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Home | Film Reviews | Asian Reviews | Film Review: Tokyo Home Stay Massacre (2020)

Film Review: Tokyo Home Stay Massacre (2020)


Three American late teens travel to Japan to escape a sad past and have some fun but end up trapped in a house with a demented Japanese host family who plans to offer them to their gods in a sick ancient Japanese ritual.


A directorial debut of Kenta Osaka and Hirohito Takimoto, Tokyo Home Stay Massacre tells a tale of three American tourists, John (Alex Derycz), Sarah (Diana G.) and Spencer (Will Harrell) travelling in Japan. In their search for budget accommodation, the trio opt to stay with a local family. However, what promises to be a lovely visit in an authentic Japanese home setting, turns into a living nightmare as the host family are quickly revealed to be a group of eccentric psychopaths with a penchant for human sacrifice.

On paper Tokyo Home Stay Massacre has all the building blocks of a nice little gore fest. After all, the premise of classics like The Texas Chainsaw Massacre (1974) is not much more complicated than that. All you need is a couple of unsuspecting travellers far away from home and out of their element and the stage is set for some serious bloodshed. This of course is also true of Tokyo Home Stay, but unfortunately, unlike the various cinematic gems that have preceded it, it fails to deliver even a hint of the charm, atmosphere or indeed the gore of those that came before it.

The biggest problem with the film is the distinct lack of a coherent plot. The basic scenario is simple enough and as the film only runs a meagre 75 minutes, there isn’t very much room for particularly profound plotlines. This would be fine if the main focus would be in pure gore, but alas, that is not the case. Instead there is a definite attempt at a story, I just cannot for the life of me tell you what it is. Part of this is due to the fact that none of the Japanese language parts are supplied with subtitles, making you miss out on rather large parts of (what I can only assume is) important dialogue.

At first, I thought this was a stylistic choice, designed to add to the feeling of confusion and alienation of being thrown into a strange and unfamiliar environment, but after the characters start performing some rather lengthy monologues clearly involving key information on the quickly escalating situation, I came to the conclusion that it’s more likely due to a mistake or just pure laziness. So, people are kidnapped but I have no clue why and neither can I shed any light on the rather strange family dynamics, what is the function of the two neighbours who pop by  on more than one occasion or indeed the two hammer wielding police officers that suddenly appear to torture one of the unlucky victims. Absolutely no clue.

There is also a serious problem with the tone of the film or rather lack thereof. One minute it seems like a serious attempt of something actually suspenseful, the next it jumps into full over the top gore mode with echoes of films like Meatball Machine or Tokyo Gore Police, but never really executing either idea properly.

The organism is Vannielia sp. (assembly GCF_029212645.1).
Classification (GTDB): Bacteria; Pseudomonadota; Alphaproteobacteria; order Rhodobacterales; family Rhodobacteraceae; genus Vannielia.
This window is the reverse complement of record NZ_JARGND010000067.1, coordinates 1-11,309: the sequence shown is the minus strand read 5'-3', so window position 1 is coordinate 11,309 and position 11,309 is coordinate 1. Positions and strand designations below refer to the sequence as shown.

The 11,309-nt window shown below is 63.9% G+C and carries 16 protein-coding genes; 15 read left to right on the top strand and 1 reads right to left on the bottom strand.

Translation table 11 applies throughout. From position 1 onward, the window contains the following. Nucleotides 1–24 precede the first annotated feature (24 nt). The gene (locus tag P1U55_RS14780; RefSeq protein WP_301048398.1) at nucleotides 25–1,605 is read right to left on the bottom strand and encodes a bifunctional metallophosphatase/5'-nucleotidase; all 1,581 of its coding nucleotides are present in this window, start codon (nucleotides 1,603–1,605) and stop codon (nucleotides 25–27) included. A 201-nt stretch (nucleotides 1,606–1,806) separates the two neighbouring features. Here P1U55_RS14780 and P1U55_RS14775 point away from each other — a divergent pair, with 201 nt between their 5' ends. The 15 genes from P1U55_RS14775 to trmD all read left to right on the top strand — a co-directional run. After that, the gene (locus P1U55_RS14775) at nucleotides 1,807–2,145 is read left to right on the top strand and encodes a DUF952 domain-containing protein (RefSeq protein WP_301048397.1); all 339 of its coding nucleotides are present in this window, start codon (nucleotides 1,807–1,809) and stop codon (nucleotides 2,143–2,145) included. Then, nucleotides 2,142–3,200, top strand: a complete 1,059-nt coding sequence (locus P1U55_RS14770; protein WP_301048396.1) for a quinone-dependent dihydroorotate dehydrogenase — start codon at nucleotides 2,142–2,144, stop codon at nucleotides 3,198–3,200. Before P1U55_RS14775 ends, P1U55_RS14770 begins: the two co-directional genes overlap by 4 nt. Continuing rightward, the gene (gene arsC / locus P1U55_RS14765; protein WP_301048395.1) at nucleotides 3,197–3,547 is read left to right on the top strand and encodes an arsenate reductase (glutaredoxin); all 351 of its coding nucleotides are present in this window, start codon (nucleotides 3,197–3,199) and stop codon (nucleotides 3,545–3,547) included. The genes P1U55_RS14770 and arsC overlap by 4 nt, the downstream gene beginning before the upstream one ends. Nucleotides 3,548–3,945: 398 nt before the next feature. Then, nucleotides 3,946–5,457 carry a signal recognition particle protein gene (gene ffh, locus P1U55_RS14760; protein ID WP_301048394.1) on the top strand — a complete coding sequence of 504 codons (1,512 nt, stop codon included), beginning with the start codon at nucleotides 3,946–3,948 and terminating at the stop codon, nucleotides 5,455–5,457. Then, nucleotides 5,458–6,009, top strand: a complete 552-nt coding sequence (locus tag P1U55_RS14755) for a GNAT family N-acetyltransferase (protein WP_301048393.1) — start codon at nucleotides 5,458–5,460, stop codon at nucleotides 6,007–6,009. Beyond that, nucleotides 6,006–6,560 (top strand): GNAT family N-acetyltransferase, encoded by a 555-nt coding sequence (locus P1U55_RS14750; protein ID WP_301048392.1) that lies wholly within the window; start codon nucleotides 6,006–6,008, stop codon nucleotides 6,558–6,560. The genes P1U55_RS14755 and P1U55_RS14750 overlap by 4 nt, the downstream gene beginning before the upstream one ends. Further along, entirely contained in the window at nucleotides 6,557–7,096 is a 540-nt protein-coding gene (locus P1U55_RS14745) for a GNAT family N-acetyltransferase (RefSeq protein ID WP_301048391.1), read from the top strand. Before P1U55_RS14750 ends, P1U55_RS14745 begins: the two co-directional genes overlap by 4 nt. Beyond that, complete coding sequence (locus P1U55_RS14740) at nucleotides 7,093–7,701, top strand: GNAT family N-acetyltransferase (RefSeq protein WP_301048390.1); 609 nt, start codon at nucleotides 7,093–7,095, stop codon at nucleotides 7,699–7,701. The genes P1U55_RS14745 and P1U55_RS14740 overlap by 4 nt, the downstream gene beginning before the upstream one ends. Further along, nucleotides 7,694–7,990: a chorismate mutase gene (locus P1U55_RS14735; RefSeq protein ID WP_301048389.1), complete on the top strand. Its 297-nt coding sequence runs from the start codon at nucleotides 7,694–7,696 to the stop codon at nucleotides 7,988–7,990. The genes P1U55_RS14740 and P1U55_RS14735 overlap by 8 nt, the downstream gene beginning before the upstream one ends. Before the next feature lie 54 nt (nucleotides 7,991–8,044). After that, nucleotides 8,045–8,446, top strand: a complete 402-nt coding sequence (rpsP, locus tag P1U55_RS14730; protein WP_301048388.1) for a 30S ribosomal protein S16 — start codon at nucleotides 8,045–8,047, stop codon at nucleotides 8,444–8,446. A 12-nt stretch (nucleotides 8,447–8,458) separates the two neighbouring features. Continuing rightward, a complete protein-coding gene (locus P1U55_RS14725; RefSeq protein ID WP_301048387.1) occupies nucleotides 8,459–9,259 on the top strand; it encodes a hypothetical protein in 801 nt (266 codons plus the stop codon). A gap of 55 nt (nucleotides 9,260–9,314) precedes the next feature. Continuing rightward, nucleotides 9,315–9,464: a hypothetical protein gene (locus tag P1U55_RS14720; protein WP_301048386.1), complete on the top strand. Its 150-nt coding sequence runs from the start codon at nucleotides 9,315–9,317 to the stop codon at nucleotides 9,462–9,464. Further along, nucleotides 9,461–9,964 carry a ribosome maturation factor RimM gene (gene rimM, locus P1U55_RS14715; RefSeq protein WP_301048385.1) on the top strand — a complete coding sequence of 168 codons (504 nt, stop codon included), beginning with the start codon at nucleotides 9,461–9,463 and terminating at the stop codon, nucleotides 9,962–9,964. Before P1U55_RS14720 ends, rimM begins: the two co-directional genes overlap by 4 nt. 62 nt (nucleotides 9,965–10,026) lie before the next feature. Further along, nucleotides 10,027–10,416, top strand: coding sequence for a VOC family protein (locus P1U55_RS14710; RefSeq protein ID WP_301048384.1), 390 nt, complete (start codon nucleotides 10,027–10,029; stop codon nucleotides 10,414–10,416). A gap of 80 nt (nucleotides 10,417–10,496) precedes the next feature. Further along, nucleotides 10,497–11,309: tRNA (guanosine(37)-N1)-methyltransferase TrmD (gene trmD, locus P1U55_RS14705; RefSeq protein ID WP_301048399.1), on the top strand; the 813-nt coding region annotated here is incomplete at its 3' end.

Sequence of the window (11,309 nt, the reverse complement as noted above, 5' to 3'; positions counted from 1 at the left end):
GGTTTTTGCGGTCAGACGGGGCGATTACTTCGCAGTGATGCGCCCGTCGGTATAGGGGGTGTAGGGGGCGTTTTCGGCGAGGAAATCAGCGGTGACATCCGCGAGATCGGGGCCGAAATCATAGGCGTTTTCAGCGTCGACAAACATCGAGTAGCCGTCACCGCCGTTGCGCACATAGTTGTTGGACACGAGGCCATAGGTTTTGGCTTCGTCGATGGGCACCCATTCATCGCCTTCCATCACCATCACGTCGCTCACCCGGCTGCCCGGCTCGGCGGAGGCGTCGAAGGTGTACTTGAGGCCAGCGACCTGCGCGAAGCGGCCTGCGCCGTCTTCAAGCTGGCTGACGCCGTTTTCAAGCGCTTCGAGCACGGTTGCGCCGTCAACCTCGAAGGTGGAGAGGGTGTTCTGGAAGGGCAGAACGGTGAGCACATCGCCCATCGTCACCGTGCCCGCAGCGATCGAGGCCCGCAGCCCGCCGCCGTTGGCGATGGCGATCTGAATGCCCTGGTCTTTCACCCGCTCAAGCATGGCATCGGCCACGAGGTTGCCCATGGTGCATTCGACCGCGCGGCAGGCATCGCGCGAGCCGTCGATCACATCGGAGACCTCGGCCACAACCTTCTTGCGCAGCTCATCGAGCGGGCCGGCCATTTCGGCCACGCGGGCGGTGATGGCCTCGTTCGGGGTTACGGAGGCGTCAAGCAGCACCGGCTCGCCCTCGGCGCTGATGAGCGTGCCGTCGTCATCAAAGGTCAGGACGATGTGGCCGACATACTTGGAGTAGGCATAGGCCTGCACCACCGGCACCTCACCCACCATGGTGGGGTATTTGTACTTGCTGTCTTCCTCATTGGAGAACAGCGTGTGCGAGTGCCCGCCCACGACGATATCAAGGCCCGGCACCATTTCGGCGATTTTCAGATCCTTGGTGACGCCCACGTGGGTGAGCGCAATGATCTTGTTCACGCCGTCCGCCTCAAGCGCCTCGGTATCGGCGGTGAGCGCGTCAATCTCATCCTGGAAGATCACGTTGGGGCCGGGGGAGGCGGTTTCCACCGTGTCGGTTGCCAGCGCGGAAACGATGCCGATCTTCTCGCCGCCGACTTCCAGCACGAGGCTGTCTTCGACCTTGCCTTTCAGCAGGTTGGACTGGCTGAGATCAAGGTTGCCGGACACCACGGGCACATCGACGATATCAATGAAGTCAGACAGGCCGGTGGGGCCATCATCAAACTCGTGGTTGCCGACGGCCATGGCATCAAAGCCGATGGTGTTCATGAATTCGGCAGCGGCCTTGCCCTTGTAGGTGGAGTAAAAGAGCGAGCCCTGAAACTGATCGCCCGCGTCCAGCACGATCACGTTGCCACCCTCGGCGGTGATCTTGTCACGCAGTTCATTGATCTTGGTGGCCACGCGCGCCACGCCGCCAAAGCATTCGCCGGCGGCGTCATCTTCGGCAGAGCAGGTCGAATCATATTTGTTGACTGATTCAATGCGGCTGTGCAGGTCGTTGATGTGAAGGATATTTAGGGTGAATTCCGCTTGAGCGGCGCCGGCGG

The suspense only lasts for a hot minute before being ruined by the acting and the special effects do not come anywhere near the great works of Yoshihiro Nishimura and his bat shit crazy effect design. In fact, the rather long sequence with the aforementioned police officers involves a lot of violent attacks with various different weapons, with bodies going through windows and blood flying all over the place, has got to be one of the worst examples of fight choreography I’ve ever witnessed. Much of the action takes place off camera, making the whole thing an incredibly frustrating viewing and even when people seemingly get completely mutilated, with CGI blood flying here, there and everywhere, miraculously no one ever has a single wound on them (despite being covered in fake blood).

The acting is another issue altogether. I am sure I’ve seen something as wooden as this before, but I am not sure where or when. The dialogue is stilted and bears no relation to actual conversations that real live human beings might have.  The characters react to situation in ways that make little to no sense and even when they do, the timing of them is always a beat behind. Alex Derycz deserves a special mention here as his dramatic histrionics and completely illogical responses to the events surrounding him are in a league of their own. Only one doing a semi decent job in their role is Miyatani playing the head of this unconventional household. With his unrelenting smile, he makes for a genuinely creepy character that brings an honestly intimidating energy to the screen.

I get the feeling that Tokyo Home Stay Massacre should not be taken overly seriously. With that in mind, I feel slightly bad having just slated is much as I have. However, serious or not, the film just simply isn’t very good. If you want to see some truly hammy acting together with moderate bloodshed and low production values, maybe give it a go. Just keep in mind that you can also find all of those things in numerous other films that fare much better in story, gore and well, every other department.

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